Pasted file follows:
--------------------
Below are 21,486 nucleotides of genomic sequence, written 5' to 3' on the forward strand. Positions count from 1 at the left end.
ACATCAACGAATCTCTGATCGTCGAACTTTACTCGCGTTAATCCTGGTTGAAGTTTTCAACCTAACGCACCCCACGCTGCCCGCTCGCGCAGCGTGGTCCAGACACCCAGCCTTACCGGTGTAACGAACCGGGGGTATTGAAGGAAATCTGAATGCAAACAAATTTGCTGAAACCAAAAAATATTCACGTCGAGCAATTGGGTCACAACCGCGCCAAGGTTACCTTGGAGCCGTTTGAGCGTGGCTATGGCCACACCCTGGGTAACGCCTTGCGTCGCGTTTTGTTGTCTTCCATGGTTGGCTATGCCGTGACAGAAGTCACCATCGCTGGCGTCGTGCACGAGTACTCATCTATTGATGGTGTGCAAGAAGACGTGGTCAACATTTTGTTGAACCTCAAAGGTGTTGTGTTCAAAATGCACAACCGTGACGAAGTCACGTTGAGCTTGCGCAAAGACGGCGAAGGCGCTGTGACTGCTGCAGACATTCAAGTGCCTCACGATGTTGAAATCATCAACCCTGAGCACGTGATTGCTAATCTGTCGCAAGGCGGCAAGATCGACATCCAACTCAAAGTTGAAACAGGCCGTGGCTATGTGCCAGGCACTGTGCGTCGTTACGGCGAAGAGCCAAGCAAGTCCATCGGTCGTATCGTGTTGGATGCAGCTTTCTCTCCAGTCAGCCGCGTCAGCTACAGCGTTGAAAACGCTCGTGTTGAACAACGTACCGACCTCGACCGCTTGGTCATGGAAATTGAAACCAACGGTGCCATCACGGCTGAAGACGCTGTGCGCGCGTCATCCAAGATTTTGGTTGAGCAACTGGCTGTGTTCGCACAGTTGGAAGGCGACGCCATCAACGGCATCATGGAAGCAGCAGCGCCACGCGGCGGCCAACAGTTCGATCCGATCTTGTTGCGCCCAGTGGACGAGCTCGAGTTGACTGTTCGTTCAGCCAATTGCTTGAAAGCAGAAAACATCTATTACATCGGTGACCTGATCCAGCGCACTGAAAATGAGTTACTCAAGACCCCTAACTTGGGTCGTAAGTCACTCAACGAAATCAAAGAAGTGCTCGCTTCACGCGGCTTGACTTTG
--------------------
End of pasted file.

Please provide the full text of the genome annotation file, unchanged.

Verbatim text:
Below are 21,486 nucleotides of genomic sequence, written 5' to 3' on the forward strand. Positions count from 1 at the left end.
ACATCAACGAATCTCTGATCGTCGAACTTTACTCGCGTTAATCCTGGTTGAAGTTTTCAACCTAACGCACCCCACGCTGCCCGCTCGCGCAGCGTGGTCCAGACACCCAGCCTTACCGGTGTAACGAACCGGGGGTATTGAAGGAAATCTGAATGCAAACAAATTTGCTGAAACCAAAAAATATTCACGTCGAGCAATTGGGTCACAACCGCGCCAAGGTTACCTTGGAGCCGTTTGAGCGTGGCTATGGCCACACCCTGGGTAACGCCTTGCGTCGCGTTTTGTTGTCTTCCATGGTTGGCTATGCCGTGACAGAAGTCACCATCGCTGGCGTCGTGCACGAGTACTCATCTATTGATGGTGTGCAAGAAGACGTGGTCAACATTTTGTTGAACCTCAAAGGTGTTGTGTTCAAAATGCACAACCGTGACGAAGTCACGTTGAGCTTGCGCAAAGACGGCGAAGGCGCTGTGACTGCTGCAGACATTCAAGTGCCTCACGATGTTGAAATCATCAACCCTGAGCACGTGATTGCTAATCTGTCGCAAGGCGGCAAGATCGACATCCAACTCAAAGTTGAAACAGGCCGTGGCTATGTGCCAGGCACTGTGCGTCGTTACGGCGAAGAGCCAAGCAAGTCCATCGGTCGTATCGTGTTGGATGCAGCTTTCTCTCCAGTCAGCCGCGTCAGCTACAGCGTTGAAAACGCTCGTGTTGAACAACGTACCGACCTCGACCGCTTGGTCATGGAAATTGAAACCAACGGTGCCATCACGGCTGAAGACGCTGTGCGCGCGTCATCCAAGATTTTGGTTGAGCAACTGGCTGTGTTCGCACAGTTGGAAGGCGACGCCATCAACGGCATCATGGAAGCAGCAGCGCCACGCGGCGGCCAACAGTTCGATCCGATCTTGTTGCGCCCAGTGGACGAGCTCGAGTTGACTGTTCGTTCAGCCAATTGCTTGAAAGCAGAAAACATCTATTACATCGGTGACCTGATCCAGCGCACTGAAAATGAGTTACTCAAGACCCCTAACTTGGGTCGTAAGTCACTCAACGAAATCAAAGAAGTGCTCGCTTCACGCGGCTTGACTTTG